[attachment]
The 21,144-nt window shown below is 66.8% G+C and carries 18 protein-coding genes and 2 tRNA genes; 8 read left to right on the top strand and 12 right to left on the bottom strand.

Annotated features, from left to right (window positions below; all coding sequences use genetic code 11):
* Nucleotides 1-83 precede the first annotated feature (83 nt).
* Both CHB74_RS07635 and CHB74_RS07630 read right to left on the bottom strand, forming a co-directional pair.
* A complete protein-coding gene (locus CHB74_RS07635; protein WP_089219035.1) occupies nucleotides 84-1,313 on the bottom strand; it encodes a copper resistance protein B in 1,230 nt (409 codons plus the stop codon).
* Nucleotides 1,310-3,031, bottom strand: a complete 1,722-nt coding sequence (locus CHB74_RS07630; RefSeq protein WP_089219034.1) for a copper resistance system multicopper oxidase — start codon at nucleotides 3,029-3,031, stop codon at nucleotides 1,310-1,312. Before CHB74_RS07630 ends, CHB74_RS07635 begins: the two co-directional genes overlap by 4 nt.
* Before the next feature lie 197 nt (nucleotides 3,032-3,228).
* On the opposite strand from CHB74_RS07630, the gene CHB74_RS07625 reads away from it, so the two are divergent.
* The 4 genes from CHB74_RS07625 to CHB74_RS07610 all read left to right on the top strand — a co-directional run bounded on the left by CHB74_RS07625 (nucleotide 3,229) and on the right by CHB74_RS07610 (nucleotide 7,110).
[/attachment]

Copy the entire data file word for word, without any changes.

The 21,144-nt window shown below is 66.8% G+C and carries 18 protein-coding genes and 2 tRNA genes; 8 read left to right on the top strand and 12 right to left on the bottom strand.

Annotated features, from left to right (window positions below; all coding sequences use genetic code 11):
* Nucleotides 1-83 precede the first annotated feature (83 nt).
* Both CHB74_RS07635 and CHB74_RS07630 read right to left on the bottom strand, forming a co-directional pair.
* A complete protein-coding gene (locus CHB74_RS07635; protein WP_089219035.1) occupies nucleotides 84-1,313 on the bottom strand; it encodes a copper resistance protein B in 1,230 nt (409 codons plus the stop codon).
* Nucleotides 1,310-3,031, bottom strand: a complete 1,722-nt coding sequence (locus CHB74_RS07630; RefSeq protein WP_089219034.1) for a copper resistance system multicopper oxidase — start codon at nucleotides 3,029-3,031, stop codon at nucleotides 1,310-1,312. Before CHB74_RS07630 ends, CHB74_RS07635 begins: the two co-directional genes overlap by 4 nt.
* Before the next feature lie 197 nt (nucleotides 3,032-3,228).
* On the opposite strand from CHB74_RS07630, the gene CHB74_RS07625 reads away from it, so the two are divergent.
* The 4 genes from CHB74_RS07625 to CHB74_RS07610 all read left to right on the top strand — a co-directional run bounded on the left by CHB74_RS07625 (nucleotide 3,229) and on the right by CHB74_RS07610 (nucleotide 7,110).